And whatever you do, don't get out a camera if you're in a group of flashily-dressed visitors (like many of the numerous Russian visitors). Yet more hustlers will demand your camera, demand you follow them to the best viewpoint, lead you by the hand, demand you pose while they take your photo, and demand a Pharoe's ransom for return of the camera. I watched as the police umm'ed and arrh'ed about intervening in a couple of disputes, waiting for the discrete baksheesh to appear from the hustler. A completely different attitude to the calm helpfulness of the tourist police in the mayhem of Nuweiba port.

Maybe it would have been better, after all, if all of the pyramids had collapsed........

As some of them didn't collapse, I'll offer my pet observation on beliefs in the after-life held at the time of their construction.
Those Pharoes were convinced that after death they would go on some great journey, so they filled their tombs with all the things necessary to make the voyage safe and comfortable.
I'd like to know exactly how those beliefs came about, how those thoughts and ideas of travel after death came to enter the minds and spirits of the people living in those times. What unknown forms of travel might they have conceived of? Did they have ideas of travel by wondrous means that could only exist in their imaginations? What were they? How futuristic?

Because, the simple fact is, that after their deaths, those bodies did indeed travel by fantastical means. To research laboratories and museums in faraway places, all over a world unknown to those people when they were alive.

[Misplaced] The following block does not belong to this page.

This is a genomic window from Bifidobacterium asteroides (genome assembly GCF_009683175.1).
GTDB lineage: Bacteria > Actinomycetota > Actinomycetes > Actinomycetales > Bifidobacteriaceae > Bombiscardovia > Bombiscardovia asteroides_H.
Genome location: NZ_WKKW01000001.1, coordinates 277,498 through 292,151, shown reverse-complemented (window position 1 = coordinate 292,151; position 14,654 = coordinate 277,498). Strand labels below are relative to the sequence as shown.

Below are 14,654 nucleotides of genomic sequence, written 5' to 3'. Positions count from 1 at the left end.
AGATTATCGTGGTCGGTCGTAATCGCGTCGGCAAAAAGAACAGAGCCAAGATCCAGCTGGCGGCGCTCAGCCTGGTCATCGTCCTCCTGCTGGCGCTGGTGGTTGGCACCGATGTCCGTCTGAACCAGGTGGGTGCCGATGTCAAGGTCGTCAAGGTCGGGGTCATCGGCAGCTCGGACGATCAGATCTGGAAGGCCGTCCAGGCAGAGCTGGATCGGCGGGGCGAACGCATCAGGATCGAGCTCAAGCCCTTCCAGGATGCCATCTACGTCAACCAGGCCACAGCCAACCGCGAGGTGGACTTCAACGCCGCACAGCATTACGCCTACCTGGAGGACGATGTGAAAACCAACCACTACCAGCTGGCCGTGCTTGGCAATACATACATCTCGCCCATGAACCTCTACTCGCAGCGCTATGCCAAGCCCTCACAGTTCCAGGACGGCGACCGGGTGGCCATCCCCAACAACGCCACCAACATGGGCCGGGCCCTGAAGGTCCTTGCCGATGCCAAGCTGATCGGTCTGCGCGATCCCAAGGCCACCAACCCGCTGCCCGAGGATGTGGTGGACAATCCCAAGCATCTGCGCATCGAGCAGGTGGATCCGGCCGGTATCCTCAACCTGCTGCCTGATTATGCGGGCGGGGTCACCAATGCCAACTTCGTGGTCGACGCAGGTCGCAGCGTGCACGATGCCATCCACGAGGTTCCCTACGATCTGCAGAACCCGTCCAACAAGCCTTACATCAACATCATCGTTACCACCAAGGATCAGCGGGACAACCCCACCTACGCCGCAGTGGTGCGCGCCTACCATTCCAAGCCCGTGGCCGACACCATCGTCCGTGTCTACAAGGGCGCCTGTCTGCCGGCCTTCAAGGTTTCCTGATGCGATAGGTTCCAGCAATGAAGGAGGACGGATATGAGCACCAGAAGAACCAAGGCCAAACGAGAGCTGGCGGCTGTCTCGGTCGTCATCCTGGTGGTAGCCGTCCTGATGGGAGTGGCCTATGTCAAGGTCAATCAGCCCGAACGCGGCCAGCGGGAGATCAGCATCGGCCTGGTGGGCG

Did the modern discoveries of those mummified bodies and subsequent transport to exhibitions in the world's capital cities lead directly, by some sort of pre-ordination, to the beliefs they held thousands of years earlier?
Did they see themselves as early time-capsules, buried to be discovered millenia later by descendants that they imagined might have advanced in ways that they could not concieve of, but at least had a conception that incredible advances in mankind's knowledge were a definite likelihood?
Is it possible, or even certain maybe, for everyone's different beliefs in the after-life to come true, as was the case with these Pharoes? By some means that the believer can never imagine or conceive of?

So many questions - so much time to think about them when you're riding a motorbike to Cape Town!

On New Years Day I opened my 2010 Old Moores Almanac - no answers there. Nor on the road south. The answers can only be found in one place - your own head.

Happy New Year.

Some token photos

The Great Pyramid, Greater Cairo beyond

While I took this photo, a hustler on a camel demanded I sit on his camel for a better picture. "I know, I take lots of photos." I didn't let go of my camera.

There are nicer places to see nicer pyramids, at Saqqara and Dahshur. Easily reached on the road southwest from Cairo, directly from our campsite, that went through a few unspoilt Nile Valley agricultural villages as a bonus.
Far fewer visitors and hustlers at these places.

Stepped Pyramid at Saqqara
No concrete constructions here to corral the tourists.

Bent Pyramid at Dahshur

Here, there's no car park as such, as there are hardly any cars and no coaches. So just ride your bike around the periphery, stop where you like. But mind the sections of deep soft sand, not easy to spot.

It's definitely the pyramid that's bent, not the bike.

Red Pyramid at Dahshur

This one is free to go inside, and it's quite an adventure. Climb the crooked stone steps up to the entrance hole about a quarter of the way up the pyramid's side. Then a long descent, bent double, down a 4-foot high tunnel to two huge 40-foot high chambers, the air being four thousand years old and at about 50 deg C.
High up the wall of the second chamber is a tiny opening to a third, 50-foot high chamber, reached by climbing a tall rickety wooden staircase.
Then the long climb down the rickety staircase followed by the much longer climb (bent double) up the 4-foot high tunnel back to the air outside, and the crooked stone steps all the way down to ground level again.
That was yesterday - today my thigh muscles are not keen on helping me to get in and out of my tent.......

Posted by Ken Thomas at January 07, 2010 05:12 PM GMT